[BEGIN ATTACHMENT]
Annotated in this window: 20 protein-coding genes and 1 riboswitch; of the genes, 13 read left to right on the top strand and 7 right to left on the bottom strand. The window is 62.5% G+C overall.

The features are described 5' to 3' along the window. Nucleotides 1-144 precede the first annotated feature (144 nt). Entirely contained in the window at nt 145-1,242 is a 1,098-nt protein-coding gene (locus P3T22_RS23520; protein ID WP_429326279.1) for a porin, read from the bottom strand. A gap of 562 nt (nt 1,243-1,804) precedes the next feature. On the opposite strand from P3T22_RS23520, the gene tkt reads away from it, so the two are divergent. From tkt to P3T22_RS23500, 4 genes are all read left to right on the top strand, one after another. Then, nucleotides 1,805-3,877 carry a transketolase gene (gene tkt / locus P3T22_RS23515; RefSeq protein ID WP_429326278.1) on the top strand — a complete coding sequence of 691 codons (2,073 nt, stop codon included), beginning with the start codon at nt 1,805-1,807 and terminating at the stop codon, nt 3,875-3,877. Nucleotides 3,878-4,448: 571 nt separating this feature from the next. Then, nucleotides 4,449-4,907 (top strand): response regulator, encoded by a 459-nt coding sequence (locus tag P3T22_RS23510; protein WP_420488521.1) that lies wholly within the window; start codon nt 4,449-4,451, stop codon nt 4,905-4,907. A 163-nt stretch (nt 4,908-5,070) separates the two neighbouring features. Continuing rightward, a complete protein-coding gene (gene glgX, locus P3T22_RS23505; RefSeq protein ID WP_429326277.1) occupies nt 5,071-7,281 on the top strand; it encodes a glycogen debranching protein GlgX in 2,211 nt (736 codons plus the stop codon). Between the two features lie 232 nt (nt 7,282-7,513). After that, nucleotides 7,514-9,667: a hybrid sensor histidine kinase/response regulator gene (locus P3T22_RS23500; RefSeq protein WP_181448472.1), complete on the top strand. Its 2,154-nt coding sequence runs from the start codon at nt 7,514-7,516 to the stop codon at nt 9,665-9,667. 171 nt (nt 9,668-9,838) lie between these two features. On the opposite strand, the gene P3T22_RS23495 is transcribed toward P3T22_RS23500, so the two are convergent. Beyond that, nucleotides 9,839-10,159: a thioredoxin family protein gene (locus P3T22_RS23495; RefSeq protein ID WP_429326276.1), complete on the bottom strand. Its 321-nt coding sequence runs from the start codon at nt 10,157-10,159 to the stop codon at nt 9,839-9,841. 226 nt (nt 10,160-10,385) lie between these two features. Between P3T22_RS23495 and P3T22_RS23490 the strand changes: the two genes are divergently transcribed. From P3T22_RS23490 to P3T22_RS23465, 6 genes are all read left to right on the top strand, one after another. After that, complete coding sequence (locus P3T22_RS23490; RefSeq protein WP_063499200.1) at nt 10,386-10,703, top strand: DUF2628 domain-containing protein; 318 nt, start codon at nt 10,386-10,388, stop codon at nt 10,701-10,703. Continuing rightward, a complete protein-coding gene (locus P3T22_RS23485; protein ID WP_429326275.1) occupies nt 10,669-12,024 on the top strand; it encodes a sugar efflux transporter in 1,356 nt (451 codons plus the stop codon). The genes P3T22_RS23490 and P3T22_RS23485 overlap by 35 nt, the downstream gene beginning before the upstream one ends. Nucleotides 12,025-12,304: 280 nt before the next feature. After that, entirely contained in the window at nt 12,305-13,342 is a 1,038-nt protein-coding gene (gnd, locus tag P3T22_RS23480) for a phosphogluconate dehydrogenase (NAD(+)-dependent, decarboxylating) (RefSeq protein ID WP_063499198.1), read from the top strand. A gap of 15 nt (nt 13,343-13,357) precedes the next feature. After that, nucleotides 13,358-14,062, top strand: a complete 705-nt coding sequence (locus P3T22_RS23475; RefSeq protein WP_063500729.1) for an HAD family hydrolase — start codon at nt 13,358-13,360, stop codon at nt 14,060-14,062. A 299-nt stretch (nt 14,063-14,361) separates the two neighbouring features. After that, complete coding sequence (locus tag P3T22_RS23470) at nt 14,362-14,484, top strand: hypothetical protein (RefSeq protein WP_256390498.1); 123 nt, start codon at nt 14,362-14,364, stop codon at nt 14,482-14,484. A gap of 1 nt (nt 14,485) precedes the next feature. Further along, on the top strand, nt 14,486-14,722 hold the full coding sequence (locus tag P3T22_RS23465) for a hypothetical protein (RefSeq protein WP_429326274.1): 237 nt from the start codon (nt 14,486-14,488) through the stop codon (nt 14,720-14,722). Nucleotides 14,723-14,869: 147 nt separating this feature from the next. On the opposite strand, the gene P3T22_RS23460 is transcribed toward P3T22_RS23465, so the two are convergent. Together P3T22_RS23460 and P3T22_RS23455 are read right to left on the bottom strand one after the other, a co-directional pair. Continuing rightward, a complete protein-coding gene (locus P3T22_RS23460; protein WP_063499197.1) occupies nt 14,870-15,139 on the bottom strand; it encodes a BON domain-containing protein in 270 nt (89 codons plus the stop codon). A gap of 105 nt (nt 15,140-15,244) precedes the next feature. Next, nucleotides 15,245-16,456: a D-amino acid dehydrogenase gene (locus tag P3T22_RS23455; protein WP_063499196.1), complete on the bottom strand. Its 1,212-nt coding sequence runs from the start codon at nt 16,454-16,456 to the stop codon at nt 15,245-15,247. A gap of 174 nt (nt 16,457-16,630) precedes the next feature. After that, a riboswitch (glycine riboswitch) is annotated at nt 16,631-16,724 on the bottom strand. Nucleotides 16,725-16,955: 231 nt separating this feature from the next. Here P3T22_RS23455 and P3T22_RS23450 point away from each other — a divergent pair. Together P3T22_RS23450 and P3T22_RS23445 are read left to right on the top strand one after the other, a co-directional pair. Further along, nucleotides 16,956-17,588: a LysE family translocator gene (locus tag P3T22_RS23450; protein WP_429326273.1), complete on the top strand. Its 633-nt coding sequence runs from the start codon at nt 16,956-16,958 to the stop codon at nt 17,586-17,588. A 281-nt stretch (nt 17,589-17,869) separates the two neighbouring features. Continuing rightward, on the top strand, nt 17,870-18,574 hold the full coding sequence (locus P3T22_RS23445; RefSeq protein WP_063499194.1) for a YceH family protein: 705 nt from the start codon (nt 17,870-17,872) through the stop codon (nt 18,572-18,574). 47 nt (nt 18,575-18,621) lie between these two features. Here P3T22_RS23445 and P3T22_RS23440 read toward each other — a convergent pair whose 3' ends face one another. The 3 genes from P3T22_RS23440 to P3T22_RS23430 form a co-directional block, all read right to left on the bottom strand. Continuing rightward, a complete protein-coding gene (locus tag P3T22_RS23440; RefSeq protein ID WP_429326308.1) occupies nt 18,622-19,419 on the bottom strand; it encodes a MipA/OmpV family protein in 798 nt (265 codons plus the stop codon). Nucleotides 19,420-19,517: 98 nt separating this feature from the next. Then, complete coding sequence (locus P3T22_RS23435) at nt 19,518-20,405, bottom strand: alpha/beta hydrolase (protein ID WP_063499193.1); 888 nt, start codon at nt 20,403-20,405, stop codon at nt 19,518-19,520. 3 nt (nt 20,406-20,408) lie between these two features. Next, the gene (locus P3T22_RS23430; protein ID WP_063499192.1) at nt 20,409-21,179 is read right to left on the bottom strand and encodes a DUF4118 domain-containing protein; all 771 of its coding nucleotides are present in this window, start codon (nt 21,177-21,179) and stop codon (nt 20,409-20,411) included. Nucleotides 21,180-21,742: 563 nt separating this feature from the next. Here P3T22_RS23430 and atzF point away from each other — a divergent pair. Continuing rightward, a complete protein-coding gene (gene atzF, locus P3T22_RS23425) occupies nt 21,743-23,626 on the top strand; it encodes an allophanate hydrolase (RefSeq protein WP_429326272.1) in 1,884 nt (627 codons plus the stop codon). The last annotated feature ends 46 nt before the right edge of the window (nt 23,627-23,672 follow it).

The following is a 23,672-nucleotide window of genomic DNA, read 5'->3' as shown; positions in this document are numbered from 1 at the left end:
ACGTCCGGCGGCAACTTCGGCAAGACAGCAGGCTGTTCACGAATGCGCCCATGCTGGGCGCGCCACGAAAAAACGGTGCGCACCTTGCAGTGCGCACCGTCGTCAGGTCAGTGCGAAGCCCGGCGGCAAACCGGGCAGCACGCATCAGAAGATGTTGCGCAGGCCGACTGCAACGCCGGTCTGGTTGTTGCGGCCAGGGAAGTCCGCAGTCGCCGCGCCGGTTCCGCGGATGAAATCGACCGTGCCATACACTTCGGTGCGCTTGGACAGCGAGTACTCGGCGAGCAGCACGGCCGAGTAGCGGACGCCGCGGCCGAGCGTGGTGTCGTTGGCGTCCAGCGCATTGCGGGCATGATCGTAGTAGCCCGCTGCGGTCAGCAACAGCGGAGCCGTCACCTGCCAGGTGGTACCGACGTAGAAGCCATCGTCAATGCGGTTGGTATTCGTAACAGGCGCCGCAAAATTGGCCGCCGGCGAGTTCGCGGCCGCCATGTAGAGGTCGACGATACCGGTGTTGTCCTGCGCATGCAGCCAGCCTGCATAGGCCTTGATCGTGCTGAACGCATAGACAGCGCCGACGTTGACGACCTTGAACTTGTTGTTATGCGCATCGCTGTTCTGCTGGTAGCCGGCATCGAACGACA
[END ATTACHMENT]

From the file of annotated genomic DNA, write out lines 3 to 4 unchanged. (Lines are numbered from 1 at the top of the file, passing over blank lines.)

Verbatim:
The following is a 23,672-nucleotide window of genomic DNA, read 5'->3' as shown; positions in this document are numbered from 1 at the left end:
ACGTCCGGCGGCAACTTCGGCAAGACAGCAGGCTGTTCACGAATGCGCCCATGCTGGGCGCGCCACGAAAAAACGGTGCGCACCTTGCAGTGCGCACCGTCGTCAGGTCAGTGCGAAGCCCGGCGGCAAACCGGGCAGCACGCATCAGAAGATGTTGCGCAGGCCGACTGCAACGCCGGTCTGGTTGTTGCGGCCAGGGAAGTCCGCAGTCGCCGCGCCGGTTCCGCGGATGAAATCGACCGTGCCATACACTTCGGTGCGCTTGGACAGCGAGTACTCGGCGAGCAGCACGGCCGAGTAGCGGACGCCGCGGCCGAGCGTGGTGTCGTTGGCGTCCAGCGCATTGCGGGCATGATCGTAGTAGCCCGCTGCGGTCAGCAACAGCGGAGCCGTCACCTGCCAGGTGGTACCGACGTAGAAGCCATCGTCAATGCGGTTGGTATTCGTAACAGGCGCCGCAAAATTGGCCGCCGGCGAGTTCGCGGCCGCCATGTAGAGGTCGACGATACCGGTGTTGTCCTGCGCATGCAGCCAGCCTGCATAGGCCTTGATCGTGCTGAACGCATAGACAGCGCCGACGTTGACGACCTTGAACTTGTTGTTATGCGCATCGCTGTTCTGCTGGTAGCCGGCATCGAACGACA